In nineteenth century Australia the six separate colonies relied on shipping to provide communication links between their widely dispersed coastal cities. In 1850, it took 60–80 days for mail to arrive from Europe. By 1859, Sydney, Melbourne, Adelaide and Tasmania were connected by telegraphic service. However, Australia needed to connect to the newly laid undersea telegraphic cable which connected England to Batavia (Jakarta) in Indonesia. An overland telegraph connection between Adelaide and the Port of Darwin was surveyed and constructed over 1870–1872 (Overland Telegraph 2015). The telegraph was successfully strung over 3200 km (Fig. 2a) using more than 36,000 wrought iron poles, placed 80 m apart with repeater stations every 250 km. The signal was carried by one strand of number eight fencing wire (Fig. 2b), and powered by Meidinger gravity cell batteries, a forerunner to the common lead–acid battery. All repeater stations were manned fulltime by a telegraphist and maintenance staff. Needless to say, the line suffered many breakdowns in the harsh desert environment where thunderstorms were a problem. Parts of the telegraph line were still being used until 1980, but there is no record of the Adelaide–Darwin line closure.
The twentieth century
The importance of high frequency radio in Australia
On 1 January 1901, Federation of the Australian colonies was achieved after a decade of planning. This established the Commonwealth of Australia as a Dominion of the British Empire. During the early years of the century, telegraphy continued to be the primary medium of communication over this vast country. Prior to about 1920, most radio propagation experimentation took place at long and medium wavelengths. In the mid-1920s, it was realized that much shorter wavelengths could be used for long-distance propagation, which resulted, in 1926, of the introduction of shortwave high frequency (HF) wireless telegraphy stations, using relatively low power, and directional antennas (Padula 2015).
HF radio provided a means of communicating throughout Australia and to the rest of the world. News and other programs, including School of the Air to educate children in remote areas, were broadcast through Radio Australia. Typical early receiving systems are illustrated in Fig. 2c, d (Padula 2015). From the research as well as application point of view, the ionosphere and upper atmosphere became important in understanding the predictions of HF circuit conditions. Over the second half of the twentieth century, this will be seen to become even more important through aircraft navigation, defence applications, Antarctic and general communications, and over the horizon radar.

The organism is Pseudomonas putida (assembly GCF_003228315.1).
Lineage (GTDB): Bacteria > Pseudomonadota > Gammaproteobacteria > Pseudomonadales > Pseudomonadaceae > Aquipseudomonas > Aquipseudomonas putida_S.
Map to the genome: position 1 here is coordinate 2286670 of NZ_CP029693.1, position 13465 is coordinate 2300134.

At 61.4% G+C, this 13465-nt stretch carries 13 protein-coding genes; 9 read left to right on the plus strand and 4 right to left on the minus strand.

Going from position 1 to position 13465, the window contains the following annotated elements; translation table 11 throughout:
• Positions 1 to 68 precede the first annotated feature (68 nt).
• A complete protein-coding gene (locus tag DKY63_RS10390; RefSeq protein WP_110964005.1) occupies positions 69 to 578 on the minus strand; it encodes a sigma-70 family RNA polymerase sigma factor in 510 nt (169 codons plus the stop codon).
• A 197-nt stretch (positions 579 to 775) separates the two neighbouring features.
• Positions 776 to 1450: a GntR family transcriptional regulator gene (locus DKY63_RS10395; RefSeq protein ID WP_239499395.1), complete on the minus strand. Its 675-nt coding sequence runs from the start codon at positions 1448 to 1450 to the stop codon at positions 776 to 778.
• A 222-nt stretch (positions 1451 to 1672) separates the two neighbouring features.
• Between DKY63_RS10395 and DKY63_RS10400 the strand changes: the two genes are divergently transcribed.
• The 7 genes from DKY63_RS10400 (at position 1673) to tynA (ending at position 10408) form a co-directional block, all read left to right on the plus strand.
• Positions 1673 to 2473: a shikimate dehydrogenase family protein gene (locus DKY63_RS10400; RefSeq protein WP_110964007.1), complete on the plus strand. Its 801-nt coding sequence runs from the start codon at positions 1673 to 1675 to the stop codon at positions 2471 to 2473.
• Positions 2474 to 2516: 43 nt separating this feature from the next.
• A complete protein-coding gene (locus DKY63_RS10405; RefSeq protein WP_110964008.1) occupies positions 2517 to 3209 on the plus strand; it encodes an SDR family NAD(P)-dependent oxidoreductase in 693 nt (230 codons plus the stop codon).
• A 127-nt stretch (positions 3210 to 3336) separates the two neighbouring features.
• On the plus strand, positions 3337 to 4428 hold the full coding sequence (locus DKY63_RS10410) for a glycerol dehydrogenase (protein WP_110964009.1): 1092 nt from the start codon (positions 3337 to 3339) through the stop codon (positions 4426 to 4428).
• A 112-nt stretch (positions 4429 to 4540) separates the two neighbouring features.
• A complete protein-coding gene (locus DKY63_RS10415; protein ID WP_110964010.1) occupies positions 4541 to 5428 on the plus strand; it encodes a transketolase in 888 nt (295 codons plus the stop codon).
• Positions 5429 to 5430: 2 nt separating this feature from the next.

After World War I, British science was redesigned to suit the political ideals of the British Empire. However, it was also noted that the Australian scenario was significantly different from the UK approach. For example, mining development was forging ahead using Australia’s vast natural resources, and there was a need for efficient communications and aviation services spanning large distances.
The first direct evidence of the existence of electrified regions in the upper atmosphere was carried out by Appleton and Barnett in Southern England (Appleton and Barnett 1925). This experiment initiated the subsequent development of the major new science of upper atmosphere geophysics using radio waves. Australian scientists were to play an important role, both in England and at home, in the early discoveries. The Australian Federal Government established the Council for Scientific and Industrial Research (CSIR) in 1926 (White and Huxley 1975) and provided significant support funding. In the same year, the Australian Radio Research Board (ARRB) was established (White and Huxley 1975), following the British precedent (RRB-UK) which had just commenced research on the ionosphere, now a prestigious and autonomous discipline. The ARRB from 1927 was the first, using Australian Federal Government funding to sponsor university research. Two major research activities were supported. At the University of Sydney, John Madsen led extensive contributions to studies of the electrified regions of the atmosphere, now known as the ionosphere. The University of Melbourne under Thomas Laby devoted primary attention to “atmospherics” or lightning discharges, a major source of radio communication disturbance.
Following the establishment of the ARRB and up to the start of World War II, Australian physicists and engineers were becoming familiar with the variation in the properties of the ionosphere, particularly the vertical distribution of ionization and many interesting and important studies were published. David Martyn, a University of London graduate, was one of the four scientific officers selected to join the ARRB in 1929, and was assigned to Melbourne. Martyn was a complex man but an excellent theoretician. Early on he developed an important theorem showing information on obliquely incident waves, can be obtained from those of vertical incidence (Martyn 1935). Following a visit to the UK in the mid-1930s, Martyn introduced UHF studies into Australia and was appointed head of the newly established ARRB Radio Physics Laboratory (RPL) at the University of Sydney.